Well, having watched it, it seemed like it was something that was not a Leslie Feist problem. It seemed like there was something going on that you were responding to, not that you had given up or forgotten your place or even broken a string.
Oh, good, perfect. 'Cause that's exactly how it went down, so I'm glad it looked like that. (laughs)

It just looked like one of those things. Something clearly had happened, but there was no indication as to what it was. So yeah, I wasn't worried that it was you.
Well, good. That's very good. Well, the situation the next day was really funny, 'cause when I was checking in to fly, I think I was going to Vienna the next morning, and I was checking in at the airport, and I always have to pay overages for my guitar flight case. And so the women at Air Canada were like, "You handled that so well last night. You really set the tone for the night. Don't worry about the extra hundred dollar charge, it's on us." And I was like, "Wooow, this is great!" They didn't say, "Congratulations for winning." They gave out dozens of awards that night, but that's the thing that they remembered. And I was like, "Oh, this is great, okay," so there wasn't any backlash. It wasn't like, "You screwed up." (laughs)

How long have you been living in Paris?
About two years. But a year before that, I was kind of there all the time, but not really living there.

Why did you relocate from Toronto?
I was on tour with Gonzo, and I was in Europe more than I was in Canada for about a year. I was just touring with him, and he was based in Berlin. And Peaches and Mocky, a bunch of the Canadian crew, were all there, so everytime in between tours, I'd just hang and crash on couches and stuff. And then we made those recordings, which ended up being this record, in a studio in Paris, because this producer offered us his studio and wanted to work with us. It was just like the honor system, like, "Hey, let's see what happens. No money, don't worry about it." So that's when I started to go to Paris to record, and then once I'd made the record there and I decided to sign at a French label, it was obvious that I should pick a city to live in and that was the one.

How did you decide to make the last five songs on the record all covers? It's generally fairly rare these days.
To have covers on records.

Well, to have that large a block, certainly.
Yeah, I know, and never, not even at kitchen parties, had I played covers. Again, like the Junos weren't on my radar, covers weren't really on my radar. Partially because they always require chords that I didn't know.

That is the advantage of writing your own songs.
Exactly. Exactly. So anyway, we began the recording together with some covers because Gonz and I were both unsure, how is this new going to the studio together going to work? So we began with some covers, just so I wasn't gonna be holding onto my songs with white knuckles and fear of change. Even though the point was just, "Let's see what happens. Let's rearrange some songs." So we started with covers, and we did the whole record in about 12 days, but spread out over about four or five months, 'cause it was like three days and then we'd go back on tour for a month, and then we'd do four days and we'd go back on tour for a month, and we did that a few times. And then by the end, we had a lot more originals and a lot more covers, too, just 'cause it was a song-by-song thing. We didn't even know we were making a record until basically the end of the 12 days. There were 20 songs, and then I just chose the ones that sounded like they came from the same spirit, the same intention and aesthetic. And there were so many songs, like, we would be gone for a month and come back and be like, "Let's make only water sounds with percussion," and then we'd get all these bowls of water and we'd do three songs using this idea. And so at the end, there were some songs that didn't sound like they came from the same place. Some of them were just fun laboratory experiments. And so I just chose the songs that sounded like they could be on a record together.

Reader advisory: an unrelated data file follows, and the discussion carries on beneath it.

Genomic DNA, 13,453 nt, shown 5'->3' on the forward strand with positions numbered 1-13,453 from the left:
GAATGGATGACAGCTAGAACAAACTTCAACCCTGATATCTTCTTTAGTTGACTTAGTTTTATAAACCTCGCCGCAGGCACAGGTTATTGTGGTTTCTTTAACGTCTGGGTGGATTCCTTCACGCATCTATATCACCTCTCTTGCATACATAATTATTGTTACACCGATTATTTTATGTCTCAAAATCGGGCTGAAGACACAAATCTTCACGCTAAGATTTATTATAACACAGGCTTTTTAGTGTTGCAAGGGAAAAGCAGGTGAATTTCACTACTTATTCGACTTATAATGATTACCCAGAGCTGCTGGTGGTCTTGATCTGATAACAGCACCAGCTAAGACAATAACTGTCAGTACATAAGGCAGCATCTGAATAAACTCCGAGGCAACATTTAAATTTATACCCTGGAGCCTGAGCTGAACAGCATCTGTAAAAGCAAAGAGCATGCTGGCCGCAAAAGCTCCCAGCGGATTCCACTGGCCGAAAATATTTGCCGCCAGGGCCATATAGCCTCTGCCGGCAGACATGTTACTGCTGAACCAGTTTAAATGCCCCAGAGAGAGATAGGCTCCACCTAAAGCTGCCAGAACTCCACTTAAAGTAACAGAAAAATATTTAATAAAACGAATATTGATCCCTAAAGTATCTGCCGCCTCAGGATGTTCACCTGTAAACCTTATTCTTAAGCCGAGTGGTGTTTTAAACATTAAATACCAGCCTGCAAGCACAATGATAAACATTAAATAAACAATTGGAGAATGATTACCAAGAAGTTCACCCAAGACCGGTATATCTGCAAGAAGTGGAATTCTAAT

"Inside And Out" is probably the most well-known of the songs that you covered. What made you pick the Bee Gees? The feel of the song is not so different from the rest of the album that it doesn't fit in, but it is sort of more of a harder-hitting disco tune, in a way. Or do you disagree?
No, no, no, I just, um...

Or are you waiting for the actual question?
Well, that, too. (laughs) No, I mean, you said it's the most well-known, but it wasn't the most well-known to me. I knew "Secret Heart" and I didn't know the Bee Gees from a hole in the ground. And that's part of the reason. If I had been one of those people, if I had been born maybe five years earlier and the Bee Gees had been everywhere during my childhood or my teen years or something, maybe I would've been scared to try,'cause I would've known what icons they are. But I was sort of blissfully ignorant, and it was just a song, you know? And I thought, wow, I've never tried to sing like this, and since this whole thing is just to try stuff we've never tried, it was appealing. And that was near the end of the recording, and by then we thought, well, this could be a record, and I was feeling it was very ballad-heavy and I thought it could be fun to try something completely different. So that was how we went there. Later I realized, "The Bee Gees, oh, do you mean the guys who did the soundtrack to Grease?" That's the only way I know the Bee Gees, is 'cause they did the Grease soundtrack, which I watched eight million times as a child. The Grease movie theme song, and I was like, oh, it's the same people.

Have you by any chance happen to heard of a singer from New Zealand named Demarnia Lloyd?

In many ways, her singing approach sounds very similar to you. I've never heard this word that's in your press kit, this "jhai" voice.
I'll check it out.

I have no idea how available her stuff is, but it's something you might wish to look into. Not that the two of you are stepping on each other's toes.
Okay. No, that's great. No, that's good to hear that sort of stuff. But I honestly, the jhai thing, I mean, there's no story. It's just a inside joke, and it shouldn't be in the bio. That's all I can say about it. (laughs)

Is that a real word?
No, we made it up. It's our own word. (laughs)

Alright, well, that's interesting to know.
Yeah, yeah, yeah. I mean, Mocky and Gonzalez and Taylor Savvy made it up, and I took the meaning, which basically means don't show off, listen to the melody, listen to the song, and while you're singing it, while you're playing it, be listening at the same time and don't be showing off. That's about it. END